Why Music Matters for Preschoolers
- Monday, September 29, 2008
It has been said that “Music has the power to soothe the savage beast.” I don’t know much about savage beasts, but I do know that music has an amazing influence on preschoolers. Not only is music soothing to their emotions, but it also seems to enhance young children’s developing cognitive abilities. Some researchers even believe that music increases the formation of new neural pathways within preschoolers’ brains!
Whether or not this is true, music is a rich, multi-sensory experience that does seem to enhance young children’s intelligence, reasoning skills, memory, and language skills. Participating in musical games or moving to music is a great way for preschoolers to “get their energy out.” Music integrates the body, mind, and spirit, and is a key to worship; music can draw us into the very presence of God.
In order to receive its wonderful benefits, children simply need to be exposed to quality music—early and often. The more time spent listening to music, moving to music, or playing “rhythm band” or musical games, the more benefits your children will receive and the longer lasting the benefits will be.
What Children Learn From Music
Children learn much more from music than just musical skills. They develop physical skills such as coordination, balance, and physical fitness through moving to music and participating in fingerplays and songs with motions. Cognitive development is mysteriously enhanced by music, including the areas of problem solving, thinking skills, math and spatial skills, and creativity. Singing helps children learn to speak more clearly and develops their phonetic awareness, listening skills, vocabulary, and self-expression. Music also affects children’s social development. Through music, children begin to understand the effect music has on our moods and emotions. Participating in group music activities and games develops manners, social skills, and self-confidence.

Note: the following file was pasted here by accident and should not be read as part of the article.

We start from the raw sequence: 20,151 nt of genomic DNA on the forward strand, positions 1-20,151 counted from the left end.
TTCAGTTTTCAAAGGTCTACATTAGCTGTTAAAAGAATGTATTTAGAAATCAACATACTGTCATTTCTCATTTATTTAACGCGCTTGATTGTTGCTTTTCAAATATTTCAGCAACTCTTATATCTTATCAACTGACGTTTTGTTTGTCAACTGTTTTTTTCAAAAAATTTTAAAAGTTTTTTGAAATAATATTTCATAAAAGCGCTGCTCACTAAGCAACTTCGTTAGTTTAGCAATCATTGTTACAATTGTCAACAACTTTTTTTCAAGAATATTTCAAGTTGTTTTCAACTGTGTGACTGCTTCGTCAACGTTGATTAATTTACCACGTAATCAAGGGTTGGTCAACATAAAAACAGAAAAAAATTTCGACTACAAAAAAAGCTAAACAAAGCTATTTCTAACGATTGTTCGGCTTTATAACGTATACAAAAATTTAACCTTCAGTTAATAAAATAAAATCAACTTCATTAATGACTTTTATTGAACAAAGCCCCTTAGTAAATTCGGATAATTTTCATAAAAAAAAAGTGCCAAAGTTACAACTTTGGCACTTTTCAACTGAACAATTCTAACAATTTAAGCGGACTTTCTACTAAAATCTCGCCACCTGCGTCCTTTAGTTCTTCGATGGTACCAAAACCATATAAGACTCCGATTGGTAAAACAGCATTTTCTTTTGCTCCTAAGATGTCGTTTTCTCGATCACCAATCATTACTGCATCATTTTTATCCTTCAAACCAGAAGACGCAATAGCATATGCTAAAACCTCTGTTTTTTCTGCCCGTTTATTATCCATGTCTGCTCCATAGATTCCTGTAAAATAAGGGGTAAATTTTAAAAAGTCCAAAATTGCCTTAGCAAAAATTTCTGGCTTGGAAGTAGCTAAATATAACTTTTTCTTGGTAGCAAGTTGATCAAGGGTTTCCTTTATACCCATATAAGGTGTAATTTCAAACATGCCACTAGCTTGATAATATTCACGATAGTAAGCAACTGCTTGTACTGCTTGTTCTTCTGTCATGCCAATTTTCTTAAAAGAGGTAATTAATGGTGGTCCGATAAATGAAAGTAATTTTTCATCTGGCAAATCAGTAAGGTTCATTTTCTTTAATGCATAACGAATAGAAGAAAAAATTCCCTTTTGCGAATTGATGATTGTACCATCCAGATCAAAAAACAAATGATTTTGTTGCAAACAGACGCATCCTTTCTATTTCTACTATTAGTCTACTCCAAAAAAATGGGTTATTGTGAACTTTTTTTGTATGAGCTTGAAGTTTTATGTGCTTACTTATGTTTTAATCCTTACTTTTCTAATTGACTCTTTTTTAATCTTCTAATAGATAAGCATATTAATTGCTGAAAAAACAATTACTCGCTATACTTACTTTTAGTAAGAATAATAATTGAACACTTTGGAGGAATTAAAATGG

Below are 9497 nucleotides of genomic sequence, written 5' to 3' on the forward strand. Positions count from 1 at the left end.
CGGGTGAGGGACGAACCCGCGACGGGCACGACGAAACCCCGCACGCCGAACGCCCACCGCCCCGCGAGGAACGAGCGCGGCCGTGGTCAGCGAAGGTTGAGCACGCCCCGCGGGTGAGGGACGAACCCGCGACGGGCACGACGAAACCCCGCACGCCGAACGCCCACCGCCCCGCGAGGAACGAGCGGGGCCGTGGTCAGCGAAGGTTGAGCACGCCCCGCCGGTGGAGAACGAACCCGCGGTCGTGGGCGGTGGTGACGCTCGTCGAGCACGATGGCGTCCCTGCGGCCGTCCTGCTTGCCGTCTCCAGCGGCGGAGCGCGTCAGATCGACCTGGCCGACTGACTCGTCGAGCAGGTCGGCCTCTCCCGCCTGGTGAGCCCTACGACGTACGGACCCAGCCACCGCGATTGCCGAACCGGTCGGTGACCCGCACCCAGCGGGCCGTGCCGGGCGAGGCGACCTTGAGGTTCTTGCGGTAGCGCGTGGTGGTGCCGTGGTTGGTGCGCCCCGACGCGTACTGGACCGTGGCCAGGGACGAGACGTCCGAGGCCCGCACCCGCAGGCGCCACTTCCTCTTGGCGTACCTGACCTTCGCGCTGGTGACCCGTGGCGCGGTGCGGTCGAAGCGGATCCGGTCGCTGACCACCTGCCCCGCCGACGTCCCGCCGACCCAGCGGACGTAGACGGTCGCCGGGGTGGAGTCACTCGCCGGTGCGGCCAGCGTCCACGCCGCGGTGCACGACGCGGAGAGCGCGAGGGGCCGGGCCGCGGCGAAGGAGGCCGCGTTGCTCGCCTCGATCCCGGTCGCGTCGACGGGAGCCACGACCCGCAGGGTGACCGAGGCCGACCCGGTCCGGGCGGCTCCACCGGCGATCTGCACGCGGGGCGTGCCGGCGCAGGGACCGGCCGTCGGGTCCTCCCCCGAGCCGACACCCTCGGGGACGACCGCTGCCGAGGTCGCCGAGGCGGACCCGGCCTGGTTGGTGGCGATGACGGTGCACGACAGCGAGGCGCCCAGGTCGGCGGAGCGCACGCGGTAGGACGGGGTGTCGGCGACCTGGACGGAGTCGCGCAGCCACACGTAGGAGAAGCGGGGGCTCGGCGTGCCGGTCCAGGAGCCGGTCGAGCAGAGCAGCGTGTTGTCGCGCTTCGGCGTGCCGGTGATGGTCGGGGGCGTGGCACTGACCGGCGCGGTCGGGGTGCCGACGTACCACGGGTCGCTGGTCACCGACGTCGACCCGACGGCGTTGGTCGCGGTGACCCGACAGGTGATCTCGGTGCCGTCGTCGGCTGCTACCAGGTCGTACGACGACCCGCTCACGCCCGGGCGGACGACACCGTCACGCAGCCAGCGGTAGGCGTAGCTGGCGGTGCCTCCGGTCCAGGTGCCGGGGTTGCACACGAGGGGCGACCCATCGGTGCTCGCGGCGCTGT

Besides all these wonderful benefits, there is musical skill itself. The amount of early exposure to quality music in a child’s life is often an accurate predictor of future musical ability. This is because young children learn music the same way they learn to speak—through listening, copying, and experimenting. Lots of time spent listening to quality music and participating in “music play” is the key to developing musical skills, a love and appreciation for music, and an ear for music. Those of us who may have musical abilities are not just mysteriously blessed with these skills. While some of our abilities came along with our genes, most of our musical abilities came from early exposure and experience. Without a doubt, we grew up in homes where music was played, listened to, and enjoyed.
Whether or not you grew up in a musical family, you can provide the benefits of a musical upbringing for your children by providing them with simple musical experiences. Keep the following goals in mind when planning musical activities for your children.
• Learn to appreciate different types of music: Classical, bluegrass, gospel, folk songs, hymns, choral music, opera, etc.
• Distinguish between loud/soft/fast/slow, and act them out through movement or rhythm band.
• Learn fingerplays such as “5 Little Ducks Went Out to Play,” “5 Little Monkeys Jumping on the Bed,” “Open, Shut Them,” etc.
• Learn classic children’s songs and folk songs such as “I’ve Been Working on the Railroad,” “On Top of Old Smokey,” “B-I-N-G-O,” “Head, Shoulders, Knees, and Toes,” and so on.
• Learn classic Sunday school songs such as “Jesus Loves Me,” “Jesus Loves the Little Children,” “Deep and Wide,” “The Wise Man Builds His House,” etc.
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